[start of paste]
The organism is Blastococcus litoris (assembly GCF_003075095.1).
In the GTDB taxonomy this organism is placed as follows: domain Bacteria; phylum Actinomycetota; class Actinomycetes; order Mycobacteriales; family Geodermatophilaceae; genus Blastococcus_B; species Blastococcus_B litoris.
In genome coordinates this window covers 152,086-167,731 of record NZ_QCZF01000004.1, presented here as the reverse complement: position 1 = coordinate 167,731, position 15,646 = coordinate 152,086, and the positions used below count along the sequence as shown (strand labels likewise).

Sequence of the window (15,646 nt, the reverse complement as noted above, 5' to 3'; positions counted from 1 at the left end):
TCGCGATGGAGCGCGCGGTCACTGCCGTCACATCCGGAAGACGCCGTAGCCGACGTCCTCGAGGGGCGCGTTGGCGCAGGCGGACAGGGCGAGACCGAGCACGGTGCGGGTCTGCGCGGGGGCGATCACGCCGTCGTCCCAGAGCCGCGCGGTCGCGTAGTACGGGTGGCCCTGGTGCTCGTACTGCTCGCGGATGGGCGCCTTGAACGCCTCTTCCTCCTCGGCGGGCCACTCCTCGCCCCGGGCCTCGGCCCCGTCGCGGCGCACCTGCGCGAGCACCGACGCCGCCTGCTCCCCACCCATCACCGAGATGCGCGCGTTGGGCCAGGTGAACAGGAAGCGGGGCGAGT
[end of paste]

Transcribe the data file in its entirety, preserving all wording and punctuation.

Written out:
The organism is Blastococcus litoris (assembly GCF_003075095.1).
In the GTDB taxonomy this organism is placed as follows: domain Bacteria; phylum Actinomycetota; class Actinomycetes; order Mycobacteriales; family Geodermatophilaceae; genus Blastococcus_B; species Blastococcus_B litoris.
In genome coordinates this window covers 152,086-167,731 of record NZ_QCZF01000004.1, presented here as the reverse complement: position 1 = coordinate 167,731, position 15,646 = coordinate 152,086, and the positions used below count along the sequence as shown (strand labels likewise).

Sequence of the window (15,646 nt, the reverse complement as noted above, 5' to 3'; positions counted from 1 at the left end):
TCGCGATGGAGCGCGCGGTCACTGCCGTCACATCCGGAAGACGCCGTAGCCGACGTCCTCGAGGGGCGCGTTGGCGCAGGCGGACAGGGCGAGACCGAGCACGGTGCGGGTCTGCGCGGGGGCGATCACGCCGTCGTCCCAGAGCCGCGCGGTCGCGTAGTACGGGTGGCCCTGGTGCTCGTACTGCTCGCGGATGGGCGCCTTGAACGCCTCTTCCTCCTCGGCGGGCCACTCCTCGCCCCGGGCCTCGGCCCCGTCGCGGCGCACCTGCGCGAGCACCGACGCCGCCTGCTCCCCACCCATCACCGAGATGCGCGCGTTGGGCCAGGTGAACAGGAAGCGGGGCGAGT